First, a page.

Thursday, August 9, 2012

Rabbi Signs

I believe that shuls which want a davening-focused experience should make sure their 'management' – the rabbi, president, gabbaim – exemplify it. Of course, managing davening may require talking from time to time, such as when the expected baal musaf doesn't show up and the gabbai needs to recruit. Nonetheless, much can be done in advance, and much can be handled by brief signaling or by leaving the room for a quick conversation.

When I was in the pulpit, I kept signs by my seat for particular occasions, to be handed to people as needed. One said "Please slow down," and was meant for chazanim who were leaving the minyan in the dust. Another said "Don't wait for me," for occasions when I wanted to take my time with shemoneh esreih. A third said "No Tachanun" as a heads-up for the chazan. I had more, but these are the ones I remember.

I also gave the gabbaim cards to use on Rosh HaShanah and Yom Kippur when offering various honours, to minimize the talking that would be needed. For example:

1st day of Rosh haShanah
Pesichah – Opening and Closing the Ark

The Congregation wishes to honor you with the
Opening and Closing of the Ark
Open: page 314 – middle of the page
Close: page 314 – bottom of the page
To maintain the dignity of the synagogue, please do not speak during services


What other signs should a rabbi have at his seat, or a gabbai at his post?

28 comments:

  1. דע לפני מי אתה עומד!

    Useful on weekdays, when "please slow down" only addresses the symptom. Useful on Shabbos and Yom Tov, when the Chazan appears to be lost in impressing everyone with his skills.

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  2. please don't come over to say hello to me during davenimng.
    KT
    Joel Rich

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    1. to ask people not to cause you to be mafsik?
      KT
      Joel Rich

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    2. What happened to greeting mipnei hakavod?

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  3. The rabbi should go around with cards,
    "Please daven with more kavanah."
    "Don't think about business during davening"
    "Did you pay your babysitter by sunrise or sunset?"
    "Did you check your suit for shatnez?"

    The point is, talking is to shul as tznius is to women.

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    1. Melech-
      I'm not talking about putting an end to talking, or to proactively approaching others. I'm talking about making an effort toward preserving a good atmosphere by using cards to communicate simple messages.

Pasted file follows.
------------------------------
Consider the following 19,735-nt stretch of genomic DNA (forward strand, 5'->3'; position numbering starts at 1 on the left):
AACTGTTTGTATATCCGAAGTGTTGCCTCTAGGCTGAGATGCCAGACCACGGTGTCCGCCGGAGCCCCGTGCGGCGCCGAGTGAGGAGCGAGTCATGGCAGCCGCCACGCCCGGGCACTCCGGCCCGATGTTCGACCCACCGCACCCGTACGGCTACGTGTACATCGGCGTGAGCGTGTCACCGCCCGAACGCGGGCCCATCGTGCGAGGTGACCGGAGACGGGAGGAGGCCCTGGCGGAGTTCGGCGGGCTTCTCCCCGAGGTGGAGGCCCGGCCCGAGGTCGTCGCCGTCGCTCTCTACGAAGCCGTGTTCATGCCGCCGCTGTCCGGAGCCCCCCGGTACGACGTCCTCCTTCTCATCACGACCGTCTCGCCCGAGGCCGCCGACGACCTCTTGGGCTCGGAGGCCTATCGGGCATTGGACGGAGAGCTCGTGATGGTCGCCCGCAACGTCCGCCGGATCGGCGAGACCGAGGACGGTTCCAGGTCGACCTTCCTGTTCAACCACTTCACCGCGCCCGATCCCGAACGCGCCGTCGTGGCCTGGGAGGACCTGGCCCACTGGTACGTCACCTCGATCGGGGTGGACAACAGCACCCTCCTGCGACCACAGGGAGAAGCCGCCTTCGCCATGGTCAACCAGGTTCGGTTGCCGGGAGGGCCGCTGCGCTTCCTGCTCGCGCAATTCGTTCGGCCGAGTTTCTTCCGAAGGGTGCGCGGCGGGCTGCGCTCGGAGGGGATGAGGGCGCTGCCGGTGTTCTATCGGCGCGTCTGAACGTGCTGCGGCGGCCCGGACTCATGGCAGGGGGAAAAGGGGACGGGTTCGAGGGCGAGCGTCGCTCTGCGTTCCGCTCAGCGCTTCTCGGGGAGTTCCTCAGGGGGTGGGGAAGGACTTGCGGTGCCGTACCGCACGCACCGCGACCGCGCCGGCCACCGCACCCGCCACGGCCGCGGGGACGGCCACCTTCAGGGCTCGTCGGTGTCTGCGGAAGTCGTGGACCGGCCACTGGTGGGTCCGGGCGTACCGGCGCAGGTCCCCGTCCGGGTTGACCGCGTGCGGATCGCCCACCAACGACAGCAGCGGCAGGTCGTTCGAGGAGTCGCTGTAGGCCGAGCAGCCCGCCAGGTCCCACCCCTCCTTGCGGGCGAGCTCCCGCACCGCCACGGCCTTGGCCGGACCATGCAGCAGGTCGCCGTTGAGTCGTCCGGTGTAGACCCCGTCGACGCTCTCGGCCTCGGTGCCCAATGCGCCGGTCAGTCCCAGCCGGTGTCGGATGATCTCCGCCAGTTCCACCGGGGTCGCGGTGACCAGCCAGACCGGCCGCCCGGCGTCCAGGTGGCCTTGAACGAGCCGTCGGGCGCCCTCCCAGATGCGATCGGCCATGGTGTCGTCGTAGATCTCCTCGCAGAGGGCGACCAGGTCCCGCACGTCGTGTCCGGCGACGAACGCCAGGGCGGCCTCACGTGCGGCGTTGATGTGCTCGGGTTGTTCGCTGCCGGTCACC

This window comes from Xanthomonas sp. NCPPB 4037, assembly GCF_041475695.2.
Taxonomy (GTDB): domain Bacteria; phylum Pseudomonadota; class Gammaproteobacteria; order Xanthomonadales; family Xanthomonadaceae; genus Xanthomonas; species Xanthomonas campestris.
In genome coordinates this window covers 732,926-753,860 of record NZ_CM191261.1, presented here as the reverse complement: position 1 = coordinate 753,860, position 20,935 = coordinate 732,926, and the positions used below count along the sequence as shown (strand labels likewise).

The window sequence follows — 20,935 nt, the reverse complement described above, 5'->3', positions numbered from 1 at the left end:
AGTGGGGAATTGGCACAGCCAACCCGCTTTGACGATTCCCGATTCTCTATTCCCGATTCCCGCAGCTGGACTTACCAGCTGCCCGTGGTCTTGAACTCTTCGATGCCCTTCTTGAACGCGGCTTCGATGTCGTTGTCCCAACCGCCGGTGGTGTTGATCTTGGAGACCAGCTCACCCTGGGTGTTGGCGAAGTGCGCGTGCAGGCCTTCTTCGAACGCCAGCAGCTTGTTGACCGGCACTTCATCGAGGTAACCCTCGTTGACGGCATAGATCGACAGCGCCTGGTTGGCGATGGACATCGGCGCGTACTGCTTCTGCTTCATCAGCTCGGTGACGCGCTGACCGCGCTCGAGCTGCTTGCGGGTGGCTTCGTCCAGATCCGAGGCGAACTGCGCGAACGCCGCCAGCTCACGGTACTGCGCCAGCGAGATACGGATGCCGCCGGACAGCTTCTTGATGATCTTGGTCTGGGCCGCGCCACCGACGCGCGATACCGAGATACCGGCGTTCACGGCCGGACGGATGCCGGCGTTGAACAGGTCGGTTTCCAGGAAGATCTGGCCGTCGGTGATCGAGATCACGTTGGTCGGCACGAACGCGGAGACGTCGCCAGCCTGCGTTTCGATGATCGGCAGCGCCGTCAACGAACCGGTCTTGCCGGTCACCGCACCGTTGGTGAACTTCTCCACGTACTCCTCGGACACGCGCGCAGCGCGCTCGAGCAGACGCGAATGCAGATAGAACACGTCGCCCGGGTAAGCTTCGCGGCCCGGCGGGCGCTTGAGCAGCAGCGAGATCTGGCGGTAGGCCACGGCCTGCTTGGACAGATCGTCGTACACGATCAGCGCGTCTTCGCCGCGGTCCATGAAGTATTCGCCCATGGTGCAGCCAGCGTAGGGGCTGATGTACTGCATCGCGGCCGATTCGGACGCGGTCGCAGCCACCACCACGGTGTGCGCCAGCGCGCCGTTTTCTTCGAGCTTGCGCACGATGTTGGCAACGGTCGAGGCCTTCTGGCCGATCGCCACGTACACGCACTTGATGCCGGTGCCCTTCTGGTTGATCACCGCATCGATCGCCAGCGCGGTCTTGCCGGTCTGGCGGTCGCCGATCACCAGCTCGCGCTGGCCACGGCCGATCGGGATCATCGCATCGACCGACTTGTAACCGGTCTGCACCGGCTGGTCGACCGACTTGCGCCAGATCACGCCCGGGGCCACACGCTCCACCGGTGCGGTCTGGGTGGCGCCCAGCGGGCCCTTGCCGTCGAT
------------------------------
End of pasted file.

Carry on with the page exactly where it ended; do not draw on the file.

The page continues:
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  4. I know of one short-on-space shtiebel that had a card -- "this seat belongs to the baal tefilah" -- so that whoever got up for shachris would still have a place to sit for mussaf.

    A friend of mine handed out pesicha cards for high holidays; there was one instance where it looked like the pesicha was dozens of pages away, but due to the skipped liturgy in between, was a matter of minutes (seconds?) away. So he marked it with -- "watch out. It's sooner than you think."

    He related how years later he davened mincha just before his wedding -- he opened up his machzor and out fell a note: "watch out. It's sooner than you think!"

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    1. Cute story, and I like the idea of that baal tefillah seat card; that could avoid uncomfortable situations.

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  5. You wrote that you have a card "Don't wait for me." I think some say you're not allowed to have the congregation go ahead of you (see Teshuvos VeHanhagos 1:116 http://hebrewbooks.org/pdfpager.aspx?req=20025&st=&pgnum=93)

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    1. And some say it's allowed.

      Waiting for the Rabbi and other Examples of Tirchah De'Tzibur

      http://www.yutorah.org/lectures/lecture.cfm/762470/Rabbi_Dovid_Gottlieb/Waiting_for_the_Rabbi_and_other_Examples_of_Tirchah_De%27Tzibur

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    2. The Aruch haShulchan cited by Rav Shternbuch is good enough for me. In any case, one could argue it's not a matter of kvod haTorah if they wait only for the Rav and not for talmidei chachamim who may be present.

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    3. Except he isn't citing the Aruch Hashulchan to support waiting for the rabbi. He is citing the Aruch Hashulchan that the rabbi can allow the shatz to NOT wait.

      And in fact the Aruch Hashulchan is the rabbi should davka instruct the shatz not to wait if he, the rabbi, prolongs his tefillah.

      And further the Aruch Hashulchan is suggesting waiting for the rabbi not because of issues of kavod but simply because the rabbi is a good benchmark since mistama the rabbi will not be too quick or too long.